Within the next couple of months, my ex-husband (Jeff) and I are going to launch a new business. When I came up with a fantastic idea for a new product, it didn’t take long for us to decide to team up. This makes our daughter very, very happy. And if we make money in the process, so much the better!
I first want to lay out my mission statement. Using my passion as fuel for unrelenting action, I am dedicated to helping the world become a healthier place. I have devoted myself to finding ways to bring healthy food, healthy soil, air, and water to as many communities as I can. Whatever that takes, I’m going to do it.
This business is the culmination of my life’s work thus far. The new product solves a problem that I would not have even known existed except for my interest in gardening. For years, I’ve paid close attention to GMOs and Roundup. I’ve been involved with the seed-saving community, and I’ve been politically active in my own way.
And of course, my daughter is my prime motivation. Being a parent helps me understand just how much love you feel toward your kids. If you’re like me, you want a better future for your child(ren) and you’ll do everything possible to give them a good life.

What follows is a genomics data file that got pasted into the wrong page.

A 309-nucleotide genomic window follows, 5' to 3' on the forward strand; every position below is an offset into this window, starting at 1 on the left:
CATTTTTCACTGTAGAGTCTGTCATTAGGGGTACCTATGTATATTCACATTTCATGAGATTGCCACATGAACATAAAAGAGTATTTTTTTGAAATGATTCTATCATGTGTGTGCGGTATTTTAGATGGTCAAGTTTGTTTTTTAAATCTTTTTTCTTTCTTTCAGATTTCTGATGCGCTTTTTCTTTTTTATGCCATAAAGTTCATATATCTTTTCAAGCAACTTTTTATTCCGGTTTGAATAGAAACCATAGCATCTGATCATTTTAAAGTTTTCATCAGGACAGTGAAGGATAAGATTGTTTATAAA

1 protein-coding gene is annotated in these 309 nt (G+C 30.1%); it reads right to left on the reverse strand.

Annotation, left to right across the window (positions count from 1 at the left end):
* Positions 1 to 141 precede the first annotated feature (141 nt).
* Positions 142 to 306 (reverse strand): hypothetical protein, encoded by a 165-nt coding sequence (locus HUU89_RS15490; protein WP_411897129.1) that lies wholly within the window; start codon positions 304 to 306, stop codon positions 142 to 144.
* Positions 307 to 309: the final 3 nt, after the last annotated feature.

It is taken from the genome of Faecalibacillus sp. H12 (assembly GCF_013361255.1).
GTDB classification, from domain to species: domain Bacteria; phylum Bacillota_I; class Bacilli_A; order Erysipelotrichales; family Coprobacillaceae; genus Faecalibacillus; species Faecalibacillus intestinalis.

All the while that I’m accomplishing my mission, the thing I value most is my relationships. I want my family, friends and everyone I meet to know that you matter to me. I couldn’t accomplish anything without your support and encouragement.
In the past, I tried to run a website (Writeindependent.org) by starting BIG right at the beginning. I built something and said “Hey, everybody! Look what I made!” and nobody seemed to care. I couldn’t get any buy-in. Maybe it was the wrong product, or maybe it was my approach. Something wasn’t working. I suffered many sleepless nights, wondering what I had done to warrant such failure. After winding down Writeindependent.org, I lived in a sad, embarrassing place that I wouldn’t wish on anyone.
What I learned the hard way is that it’s better to start small, with baby steps, right from my hometown. Listen to people. Find out what they think first, see if there’s a sparkle in their eyes when I describe what I’m proposing to do or sell.
This time, I’m reaching out to my immediate circle of friends in my community. In face-to-face meetings, I’m getting feedback about my new product. Through this process, my neighbors and I are in co-creation mode.
And everyone has been so helpful! I’ve noticed that by listening carefully, all the advice I could ever need is right here. The funny thing is that it seems everyone wants us to succeed.
When my goals are in line with yours, it just makes sense that we will both make it happen.
So before I ruin the surprise, let me just say that I’ll send out a Kickoff blog on the date that we launch our Kickstarter campaign for our new business. And in the meantime, wish us luck because we’re in this together.